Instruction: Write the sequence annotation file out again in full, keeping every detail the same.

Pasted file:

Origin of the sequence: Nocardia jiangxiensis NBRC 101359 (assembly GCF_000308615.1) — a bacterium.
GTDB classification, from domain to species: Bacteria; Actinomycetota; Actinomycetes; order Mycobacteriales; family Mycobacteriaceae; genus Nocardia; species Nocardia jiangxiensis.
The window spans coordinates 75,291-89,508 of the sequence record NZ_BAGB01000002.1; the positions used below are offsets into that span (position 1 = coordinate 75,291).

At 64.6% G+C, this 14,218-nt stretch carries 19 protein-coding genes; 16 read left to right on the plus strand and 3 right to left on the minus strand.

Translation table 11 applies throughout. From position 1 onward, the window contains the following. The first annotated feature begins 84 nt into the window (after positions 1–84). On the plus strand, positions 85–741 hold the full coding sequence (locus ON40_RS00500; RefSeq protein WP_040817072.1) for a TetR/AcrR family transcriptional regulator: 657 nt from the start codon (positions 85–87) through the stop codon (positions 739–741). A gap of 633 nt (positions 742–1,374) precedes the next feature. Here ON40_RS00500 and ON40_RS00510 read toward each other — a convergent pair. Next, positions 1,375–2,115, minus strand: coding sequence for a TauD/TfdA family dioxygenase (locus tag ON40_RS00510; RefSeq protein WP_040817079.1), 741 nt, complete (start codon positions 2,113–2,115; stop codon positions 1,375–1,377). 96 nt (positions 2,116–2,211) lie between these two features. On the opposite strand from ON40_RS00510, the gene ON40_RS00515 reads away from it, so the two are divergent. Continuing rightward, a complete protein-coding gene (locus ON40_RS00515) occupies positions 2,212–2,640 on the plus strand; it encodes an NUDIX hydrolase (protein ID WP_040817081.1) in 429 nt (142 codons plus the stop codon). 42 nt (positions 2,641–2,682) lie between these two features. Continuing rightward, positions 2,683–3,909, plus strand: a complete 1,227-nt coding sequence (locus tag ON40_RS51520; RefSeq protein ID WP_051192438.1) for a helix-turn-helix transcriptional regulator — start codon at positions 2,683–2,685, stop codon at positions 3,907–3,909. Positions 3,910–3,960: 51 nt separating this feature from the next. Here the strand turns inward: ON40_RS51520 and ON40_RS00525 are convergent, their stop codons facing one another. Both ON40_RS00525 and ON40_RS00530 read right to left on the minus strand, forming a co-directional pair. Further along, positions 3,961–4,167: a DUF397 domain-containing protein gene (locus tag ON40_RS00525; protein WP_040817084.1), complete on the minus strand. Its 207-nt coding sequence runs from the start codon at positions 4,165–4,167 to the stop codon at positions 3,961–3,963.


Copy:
Origin of the sequence: Nocardia jiangxiensis NBRC 101359 (assembly GCF_000308615.1) — a bacterium.
GTDB classification, from domain to species: Bacteria; Actinomycetota; Actinomycetes; order Mycobacteriales; family Mycobacteriaceae; genus Nocardia; species Nocardia jiangxiensis.
The window spans coordinates 75,291-89,508 of the sequence record NZ_BAGB01000002.1; the positions used below are offsets into that span (position 1 = coordinate 75,291).

At 64.6% G+C, this 14,218-nt stretch carries 19 protein-coding genes; 16 read left to right on the plus strand and 3 right to left on the minus strand.

Translation table 11 applies throughout. From position 1 onward, the window contains the following. The first annotated feature begins 84 nt into the window (after positions 1–84). On the plus strand, positions 85–741 hold the full coding sequence (locus ON40_RS00500; RefSeq protein WP_040817072.1) for a TetR/AcrR family transcriptional regulator: 657 nt from the start codon (positions 85–87) through the stop codon (positions 739–741). A gap of 633 nt (positions 742–1,374) precedes the next feature. Here ON40_RS00500 and ON40_RS00510 read toward each other — a convergent pair. Next, positions 1,375–2,115, minus strand: coding sequence for a TauD/TfdA family dioxygenase (locus tag ON40_RS00510; RefSeq protein WP_040817079.1), 741 nt, complete (start codon positions 2,113–2,115; stop codon positions 1,375–1,377). 96 nt (positions 2,116–2,211) lie between these two features. On the opposite strand from ON40_RS00510, the gene ON40_RS00515 reads away from it, so the two are divergent. Continuing rightward, a complete protein-coding gene (locus ON40_RS00515) occupies positions 2,212–2,640 on the plus strand; it encodes an NUDIX hydrolase (protein ID WP_040817081.1) in 429 nt (142 codons plus the stop codon). 42 nt (positions 2,641–2,682) lie between these two features. Continuing rightward, positions 2,683–3,909, plus strand: a complete 1,227-nt coding sequence (locus tag ON40_RS51520; RefSeq protein ID WP_051192438.1) for a helix-turn-helix transcriptional regulator — start codon at positions 2,683–2,685, stop codon at positions 3,907–3,909. Positions 3,910–3,960: 51 nt separating this feature from the next. Here the strand turns inward: ON40_RS51520 and ON40_RS00525 are convergent, their stop codons facing one another. Both ON40_RS00525 and ON40_RS00530 read right to left on the minus strand, forming a co-directional pair. Further along, positions 3,961–4,167: a DUF397 domain-containing protein gene (locus tag ON40_RS00525; protein WP_040817084.1), complete on the minus strand. Its 207-nt coding sequence runs from the start codon at positions 4,165–4,167 to the stop codon at positions 3,961–3,963.